For months, the M.T.A. and the Federal Transit Administration had been at odds over cost overruns of the M.T.A.’s two biggest projects: the long-planned Second Avenue Subway and East Side Access, which would bring the Long Island Rail Road to Grand Central. The F.T.A., which is partially funding both, had argued the projects were running up to $1.6 billion over what the M.T.A. was projecting, and the projects would be further delayed, both into 2018. The M.T.A. begged to differ.
Now, it seems the two agencies have reached an accord, as the M.T.A. is officially acknowledging those risks, posited by the F.T.A., of a set of overruns and delays—and it’s not incredibly pretty.
By these estimates, the Second Avenue Subway is now estimated to cost $4.98 billion, another $307 million beyond the numbers the M.T.A. had been working off, with completion in February 2018, up from December 2016. East Side Access is now at $8.1 billion, up $328 million, with completion in April 2018, up from September 2016. (At the same time, the M.T.A. still says that it believes it can bring the projects in below these numbers and on its schedule.)
In a letter sent last month to the Senate Banking, Housing and Urban Affairs committee, F.T.A. administrator Peter Rogoff wrote that the estimates were “grim.”
We all recognize the enormous mobility improvements these two mega-projects will bring to the Nation’s largest metropolitan area. Clearly, however, the news regarding the cost overruns and schedule delays is grim.
M.T.A. maintains that it can deliver these projects sooner and at lower costs than F.T.A. currently estimates. I certainly hope M.T.A. succeeds. But F.T.A. believes it is prudent and appropriate to formally amend the FFGAs [Full funding grant agreements] to reflect the results of F.T.A.’s current risk analyses.”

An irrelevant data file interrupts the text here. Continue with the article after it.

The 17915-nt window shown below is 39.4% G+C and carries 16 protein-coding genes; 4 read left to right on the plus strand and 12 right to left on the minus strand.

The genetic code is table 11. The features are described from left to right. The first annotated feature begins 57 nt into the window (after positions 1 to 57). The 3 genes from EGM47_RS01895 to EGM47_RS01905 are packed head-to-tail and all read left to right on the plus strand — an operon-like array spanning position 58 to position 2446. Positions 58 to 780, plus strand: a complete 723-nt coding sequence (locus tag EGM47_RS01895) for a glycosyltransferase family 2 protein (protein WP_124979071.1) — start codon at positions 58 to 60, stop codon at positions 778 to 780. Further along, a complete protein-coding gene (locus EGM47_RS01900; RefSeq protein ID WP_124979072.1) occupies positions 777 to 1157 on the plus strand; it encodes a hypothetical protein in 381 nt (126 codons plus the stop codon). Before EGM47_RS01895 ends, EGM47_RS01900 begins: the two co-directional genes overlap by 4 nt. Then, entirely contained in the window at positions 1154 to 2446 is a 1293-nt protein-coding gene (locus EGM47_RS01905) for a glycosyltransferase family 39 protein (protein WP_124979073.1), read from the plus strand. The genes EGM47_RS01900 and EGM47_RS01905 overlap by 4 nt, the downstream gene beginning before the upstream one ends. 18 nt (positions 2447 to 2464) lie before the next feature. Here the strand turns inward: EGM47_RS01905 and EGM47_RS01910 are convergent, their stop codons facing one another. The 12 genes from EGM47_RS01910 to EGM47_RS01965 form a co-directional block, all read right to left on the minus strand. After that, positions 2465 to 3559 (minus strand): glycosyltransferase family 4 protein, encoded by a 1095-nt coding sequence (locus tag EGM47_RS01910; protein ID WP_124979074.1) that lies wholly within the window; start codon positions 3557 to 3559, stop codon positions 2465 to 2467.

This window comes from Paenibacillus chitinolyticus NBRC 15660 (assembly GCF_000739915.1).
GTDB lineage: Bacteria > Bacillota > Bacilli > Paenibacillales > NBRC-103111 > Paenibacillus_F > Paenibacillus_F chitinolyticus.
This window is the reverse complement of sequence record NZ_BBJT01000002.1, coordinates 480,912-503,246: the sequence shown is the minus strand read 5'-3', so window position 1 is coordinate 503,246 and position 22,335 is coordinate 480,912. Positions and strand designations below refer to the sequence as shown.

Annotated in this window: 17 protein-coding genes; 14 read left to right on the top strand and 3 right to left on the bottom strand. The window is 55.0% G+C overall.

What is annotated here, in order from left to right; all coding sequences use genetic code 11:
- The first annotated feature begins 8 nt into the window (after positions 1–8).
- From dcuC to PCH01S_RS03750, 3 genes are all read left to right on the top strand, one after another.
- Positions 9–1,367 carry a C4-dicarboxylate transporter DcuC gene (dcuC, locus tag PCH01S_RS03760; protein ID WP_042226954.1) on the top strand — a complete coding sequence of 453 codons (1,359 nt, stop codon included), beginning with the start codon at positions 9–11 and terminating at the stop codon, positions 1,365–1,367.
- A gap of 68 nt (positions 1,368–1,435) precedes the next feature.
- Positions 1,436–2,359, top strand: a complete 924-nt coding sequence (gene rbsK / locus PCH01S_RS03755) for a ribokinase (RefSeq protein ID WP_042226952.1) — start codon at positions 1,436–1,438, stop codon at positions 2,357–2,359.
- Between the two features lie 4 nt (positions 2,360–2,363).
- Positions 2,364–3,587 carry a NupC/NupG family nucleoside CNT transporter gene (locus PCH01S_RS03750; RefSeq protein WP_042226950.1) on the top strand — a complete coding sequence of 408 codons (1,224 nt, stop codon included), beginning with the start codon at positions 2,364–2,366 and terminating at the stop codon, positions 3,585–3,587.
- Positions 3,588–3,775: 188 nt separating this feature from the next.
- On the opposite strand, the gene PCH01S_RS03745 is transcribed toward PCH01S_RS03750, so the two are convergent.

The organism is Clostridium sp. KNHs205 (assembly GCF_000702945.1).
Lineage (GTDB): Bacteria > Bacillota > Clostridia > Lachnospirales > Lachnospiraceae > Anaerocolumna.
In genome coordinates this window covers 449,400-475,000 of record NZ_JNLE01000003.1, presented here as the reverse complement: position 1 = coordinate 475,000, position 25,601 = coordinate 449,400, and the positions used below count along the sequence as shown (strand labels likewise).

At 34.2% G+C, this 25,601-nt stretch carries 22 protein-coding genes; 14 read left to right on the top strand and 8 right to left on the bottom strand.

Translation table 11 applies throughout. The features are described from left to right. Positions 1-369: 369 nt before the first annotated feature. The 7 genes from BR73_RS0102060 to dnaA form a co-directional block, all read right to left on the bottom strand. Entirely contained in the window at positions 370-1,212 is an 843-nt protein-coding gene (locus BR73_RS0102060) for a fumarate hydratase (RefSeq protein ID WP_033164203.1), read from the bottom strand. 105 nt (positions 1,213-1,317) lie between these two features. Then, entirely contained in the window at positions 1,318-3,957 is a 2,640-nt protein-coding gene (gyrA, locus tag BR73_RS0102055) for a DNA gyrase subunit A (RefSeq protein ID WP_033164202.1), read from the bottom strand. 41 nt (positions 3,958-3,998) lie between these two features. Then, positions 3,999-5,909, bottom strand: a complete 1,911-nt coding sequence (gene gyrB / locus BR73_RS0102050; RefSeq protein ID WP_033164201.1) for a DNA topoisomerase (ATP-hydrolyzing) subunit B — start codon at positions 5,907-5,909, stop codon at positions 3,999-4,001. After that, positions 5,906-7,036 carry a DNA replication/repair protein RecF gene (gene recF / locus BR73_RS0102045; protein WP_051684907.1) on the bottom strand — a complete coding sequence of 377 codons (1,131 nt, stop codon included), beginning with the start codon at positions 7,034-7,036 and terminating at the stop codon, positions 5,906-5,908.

Mr. Rogoff also placed blame on rising construction costs, particularly in New York, but also on problems at the M.T.A.:
Key management positions overseeing these projects remained vacant for months. There were lengthy delays in awarding contracts, due to changes in both design and procurement strategies.
All told, the situation involving East Side Access and the Second Avenue Subway tells a story that is all too frequent with giant public sector projects. The projects were approved and sold to the public with one price tag, only to see the budget prove far too insignificant (very rarely, if ever, do projects come in well below their initial projections). And once a project has started—once the foot is in the door—it becomes really difficult to pull the plug, even if the public would never have signed onto the initial price tag.
In this case, the Second Avenue Subway was initially supposed to be $4.1 billion, with completion slated for June 2014; East Side Access was budgeted at $6.3 billion, to be finished in December 2013.
With regard to these projects, M.T.A. spokesman Jeremy Soffin said the agency would work toward the existing budget, which it views as attainable. “We have a budget and a time line that we’re working toward and we plan to meet,” he said. “Both we and the F.T.A. acknowledge that here’s risk inherent in these projects.”
(The M.T.A. included the F.T.A. estimates in its capital plan released in April, though it mostly went unnoticed. The capital plan says “with the appropriate mitigations, the projects can be delivered within the identified budget ranges.”)
Just where to get the extra money, should it be needed, is a big question for the cash-poor agency. Its fund for capital projects, repairs and renovations effectively runs dry at the end of 2011, and the agency is expecting to make a press to raise the billions needed to fill the gap.
“Obviously we’re concerned about these cost overruns and delays and we would certainly want to hear and get an accounting from the M.T.A.,” said Robert Gottheim, a spokesman for Representative Jerry Nadler, the Manhattan Democrat. “This is significant money that both projects are now going to cost, and significantly behind schedule.”
The F.T.A. letter is here.
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